The proportion of vehicle breakdowns caused by potholes has more than doubled over the last ten years, a new study has found.
Thousands of motorists need help each month for issues like faulty suspension springs or broken shock absorbers - most of which occur due to potholes, the RAC said.
In the 12 months to June, some 0.9% of its 2.4 million call outs were due to pothole-related damage, compared to just 0.4% over the same period in 2006.
The figures show a sudden rise in pothole damage between 2007 and 2009, when the proportion of incidents rose from 0.5% to 1.1%.
RAC chief engineer David Bizley said: "The condition of our local roads has deteriorated drastically in the last decade.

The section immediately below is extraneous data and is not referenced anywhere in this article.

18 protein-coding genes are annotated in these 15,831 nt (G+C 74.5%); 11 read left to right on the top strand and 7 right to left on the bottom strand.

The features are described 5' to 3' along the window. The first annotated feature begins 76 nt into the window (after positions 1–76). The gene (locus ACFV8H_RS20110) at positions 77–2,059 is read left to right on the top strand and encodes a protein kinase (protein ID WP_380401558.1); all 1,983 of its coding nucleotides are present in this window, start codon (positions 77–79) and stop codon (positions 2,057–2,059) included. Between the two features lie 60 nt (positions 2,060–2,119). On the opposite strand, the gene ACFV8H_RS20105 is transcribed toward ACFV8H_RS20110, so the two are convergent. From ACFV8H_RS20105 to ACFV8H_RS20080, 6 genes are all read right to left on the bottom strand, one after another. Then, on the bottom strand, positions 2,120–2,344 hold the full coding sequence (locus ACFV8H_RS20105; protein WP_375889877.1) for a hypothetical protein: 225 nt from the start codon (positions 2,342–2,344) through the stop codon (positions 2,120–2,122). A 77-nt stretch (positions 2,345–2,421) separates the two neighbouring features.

"This analysis suggests that the quality of the UK's roads suffered a steady decline from the start of 2007 through to the end of 2009, presumably due to lack of investment in maintenance and resurfacing during worsening economic times.
"Since then, injections of short-term funding have addressed the immediate aftermath of periods of extreme weather but have not been sufficient to tackle the underlying problem."
Earlier this year, the Government announced the first allocation of a £250m a year funding boost to help remove potholes, with nearly one million potholes estimated to be repaired in England in 12 months.